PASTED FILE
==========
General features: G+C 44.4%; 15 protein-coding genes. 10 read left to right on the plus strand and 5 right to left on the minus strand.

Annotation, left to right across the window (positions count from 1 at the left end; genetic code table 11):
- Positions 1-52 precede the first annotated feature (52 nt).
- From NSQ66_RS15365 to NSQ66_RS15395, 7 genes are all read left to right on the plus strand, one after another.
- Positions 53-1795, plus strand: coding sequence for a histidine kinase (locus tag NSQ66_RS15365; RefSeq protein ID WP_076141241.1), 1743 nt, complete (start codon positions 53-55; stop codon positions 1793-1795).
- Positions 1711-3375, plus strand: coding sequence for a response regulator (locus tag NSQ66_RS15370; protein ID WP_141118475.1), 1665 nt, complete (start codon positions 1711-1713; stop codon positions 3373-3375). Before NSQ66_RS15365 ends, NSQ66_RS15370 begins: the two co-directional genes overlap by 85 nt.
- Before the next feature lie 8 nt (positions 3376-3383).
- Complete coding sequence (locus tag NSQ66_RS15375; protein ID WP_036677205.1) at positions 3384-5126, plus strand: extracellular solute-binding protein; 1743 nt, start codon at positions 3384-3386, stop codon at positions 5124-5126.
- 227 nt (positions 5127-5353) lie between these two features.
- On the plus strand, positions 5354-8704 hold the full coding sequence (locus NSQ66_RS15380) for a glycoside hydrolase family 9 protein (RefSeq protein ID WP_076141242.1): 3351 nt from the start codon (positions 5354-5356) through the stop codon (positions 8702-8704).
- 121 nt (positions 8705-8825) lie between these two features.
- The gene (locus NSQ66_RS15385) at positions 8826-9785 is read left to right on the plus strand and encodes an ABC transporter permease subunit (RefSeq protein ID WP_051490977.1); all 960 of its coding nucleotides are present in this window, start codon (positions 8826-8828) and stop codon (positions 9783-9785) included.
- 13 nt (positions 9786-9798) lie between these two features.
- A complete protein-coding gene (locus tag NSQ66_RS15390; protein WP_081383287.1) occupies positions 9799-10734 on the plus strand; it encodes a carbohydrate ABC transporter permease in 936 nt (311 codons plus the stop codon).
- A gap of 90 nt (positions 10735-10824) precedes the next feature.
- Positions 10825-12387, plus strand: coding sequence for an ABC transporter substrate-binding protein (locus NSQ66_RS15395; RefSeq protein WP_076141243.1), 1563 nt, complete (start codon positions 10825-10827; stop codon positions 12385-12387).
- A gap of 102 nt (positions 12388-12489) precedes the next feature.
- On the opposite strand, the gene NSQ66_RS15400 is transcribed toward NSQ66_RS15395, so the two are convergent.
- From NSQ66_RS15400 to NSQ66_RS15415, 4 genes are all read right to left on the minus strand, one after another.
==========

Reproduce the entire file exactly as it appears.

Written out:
General features: G+C 44.4%; 15 protein-coding genes. 10 read left to right on the plus strand and 5 right to left on the minus strand.

Annotation, left to right across the window (positions count from 1 at the left end; genetic code table 11):
- Positions 1-52 precede the first annotated feature (52 nt).
- From NSQ66_RS15365 to NSQ66_RS15395, 7 genes are all read left to right on the plus strand, one after another.
- Positions 53-1795, plus strand: coding sequence for a histidine kinase (locus tag NSQ66_RS15365; RefSeq protein ID WP_076141241.1), 1743 nt, complete (start codon positions 53-55; stop codon positions 1793-1795).
- Positions 1711-3375, plus strand: coding sequence for a response regulator (locus tag NSQ66_RS15370; protein ID WP_141118475.1), 1665 nt, complete (start codon positions 1711-1713; stop codon positions 3373-3375). Before NSQ66_RS15365 ends, NSQ66_RS15370 begins: the two co-directional genes overlap by 85 nt.
- Before the next feature lie 8 nt (positions 3376-3383).
- Complete coding sequence (locus tag NSQ66_RS15375; protein ID WP_036677205.1) at positions 3384-5126, plus strand: extracellular solute-binding protein; 1743 nt, start codon at positions 3384-3386, stop codon at positions 5124-5126.
- 227 nt (positions 5127-5353) lie between these two features.
- On the plus strand, positions 5354-8704 hold the full coding sequence (locus NSQ66_RS15380) for a glycoside hydrolase family 9 protein (RefSeq protein ID WP_076141242.1): 3351 nt from the start codon (positions 5354-5356) through the stop codon (positions 8702-8704).
- 121 nt (positions 8705-8825) lie between these two features.
- The gene (locus NSQ66_RS15385) at positions 8826-9785 is read left to right on the plus strand and encodes an ABC transporter permease subunit (RefSeq protein ID WP_051490977.1); all 960 of its coding nucleotides are present in this window, start codon (positions 8826-8828) and stop codon (positions 9783-9785) included.
- 13 nt (positions 9786-9798) lie between these two features.
- A complete protein-coding gene (locus tag NSQ66_RS15390; protein WP_081383287.1) occupies positions 9799-10734 on the plus strand; it encodes a carbohydrate ABC transporter permease in 936 nt (311 codons plus the stop codon).
- A gap of 90 nt (positions 10735-10824) precedes the next feature.
- Positions 10825-12387, plus strand: coding sequence for an ABC transporter substrate-binding protein (locus NSQ66_RS15395; RefSeq protein WP_076141243.1), 1563 nt, complete (start codon positions 10825-10827; stop codon positions 12385-12387).
- A gap of 102 nt (positions 12388-12489) precedes the next feature.
- On the opposite strand, the gene NSQ66_RS15400 is transcribed toward NSQ66_RS15395, so the two are convergent.
- From NSQ66_RS15400 to NSQ66_RS15415, 4 genes are all read right to left on the minus strand, one after another.